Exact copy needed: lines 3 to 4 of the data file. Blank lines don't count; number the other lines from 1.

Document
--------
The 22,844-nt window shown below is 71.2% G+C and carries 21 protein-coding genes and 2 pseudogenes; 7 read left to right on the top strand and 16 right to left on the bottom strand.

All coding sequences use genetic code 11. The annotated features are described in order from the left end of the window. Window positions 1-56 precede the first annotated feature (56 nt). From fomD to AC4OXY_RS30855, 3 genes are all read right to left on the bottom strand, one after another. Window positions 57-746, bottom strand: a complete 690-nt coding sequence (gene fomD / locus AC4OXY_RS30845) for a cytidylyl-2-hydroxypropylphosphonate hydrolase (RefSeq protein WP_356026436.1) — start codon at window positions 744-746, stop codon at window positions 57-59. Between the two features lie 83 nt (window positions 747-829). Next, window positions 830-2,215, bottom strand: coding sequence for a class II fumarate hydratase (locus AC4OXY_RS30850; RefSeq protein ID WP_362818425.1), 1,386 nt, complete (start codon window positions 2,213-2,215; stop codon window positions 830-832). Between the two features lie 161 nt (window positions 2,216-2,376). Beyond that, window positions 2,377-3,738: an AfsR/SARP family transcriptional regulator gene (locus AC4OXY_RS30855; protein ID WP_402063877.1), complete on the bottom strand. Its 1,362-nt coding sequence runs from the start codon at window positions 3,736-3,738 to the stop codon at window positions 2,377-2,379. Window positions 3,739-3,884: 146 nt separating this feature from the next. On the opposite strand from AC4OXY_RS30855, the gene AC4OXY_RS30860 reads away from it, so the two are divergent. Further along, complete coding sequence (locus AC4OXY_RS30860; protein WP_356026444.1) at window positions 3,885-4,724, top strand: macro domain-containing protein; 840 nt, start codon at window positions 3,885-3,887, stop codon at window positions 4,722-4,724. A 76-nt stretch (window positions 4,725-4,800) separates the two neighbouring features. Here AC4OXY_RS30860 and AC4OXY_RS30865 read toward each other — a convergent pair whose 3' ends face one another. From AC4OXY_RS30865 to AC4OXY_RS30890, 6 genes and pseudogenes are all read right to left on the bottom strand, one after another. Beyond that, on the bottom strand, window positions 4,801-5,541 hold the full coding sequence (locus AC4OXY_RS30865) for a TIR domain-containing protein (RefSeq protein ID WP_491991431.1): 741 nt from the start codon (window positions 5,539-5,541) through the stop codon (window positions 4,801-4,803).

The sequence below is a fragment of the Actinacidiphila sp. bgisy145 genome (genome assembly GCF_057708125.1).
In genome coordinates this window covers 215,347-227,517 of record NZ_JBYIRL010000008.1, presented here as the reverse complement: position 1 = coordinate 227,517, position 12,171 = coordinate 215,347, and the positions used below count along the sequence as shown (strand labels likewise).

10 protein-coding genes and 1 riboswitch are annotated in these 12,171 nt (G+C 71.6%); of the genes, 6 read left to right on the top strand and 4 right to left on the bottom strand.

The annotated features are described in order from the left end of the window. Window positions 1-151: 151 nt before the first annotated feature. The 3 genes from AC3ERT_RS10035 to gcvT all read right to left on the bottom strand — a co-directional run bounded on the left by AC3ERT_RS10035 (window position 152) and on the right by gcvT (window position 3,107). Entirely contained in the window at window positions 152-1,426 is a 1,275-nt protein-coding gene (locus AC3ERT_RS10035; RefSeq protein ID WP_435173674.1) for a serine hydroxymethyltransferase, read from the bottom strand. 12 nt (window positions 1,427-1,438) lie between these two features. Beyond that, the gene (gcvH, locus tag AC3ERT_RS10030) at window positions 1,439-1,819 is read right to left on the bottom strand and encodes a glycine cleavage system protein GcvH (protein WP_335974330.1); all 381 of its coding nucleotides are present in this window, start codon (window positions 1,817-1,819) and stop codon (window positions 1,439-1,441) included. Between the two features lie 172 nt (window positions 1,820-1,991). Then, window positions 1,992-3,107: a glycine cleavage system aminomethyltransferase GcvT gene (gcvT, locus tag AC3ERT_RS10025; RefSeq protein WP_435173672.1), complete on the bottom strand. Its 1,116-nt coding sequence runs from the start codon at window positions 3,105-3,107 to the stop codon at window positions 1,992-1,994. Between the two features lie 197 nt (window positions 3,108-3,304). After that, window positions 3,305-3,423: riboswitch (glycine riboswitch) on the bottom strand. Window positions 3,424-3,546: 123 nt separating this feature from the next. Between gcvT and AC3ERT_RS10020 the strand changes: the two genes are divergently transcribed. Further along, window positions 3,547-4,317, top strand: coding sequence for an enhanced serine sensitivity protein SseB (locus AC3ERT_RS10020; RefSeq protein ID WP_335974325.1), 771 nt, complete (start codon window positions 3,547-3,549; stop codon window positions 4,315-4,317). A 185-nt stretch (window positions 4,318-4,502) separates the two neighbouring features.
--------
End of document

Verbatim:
The sequence below is a fragment of the Actinacidiphila sp. bgisy145 genome (genome assembly GCF_057708125.1).
In genome coordinates this window covers 215,347-227,517 of record NZ_JBYIRL010000008.1, presented here as the reverse complement: position 1 = coordinate 227,517, position 12,171 = coordinate 215,347, and the positions used below count along the sequence as shown (strand labels likewise).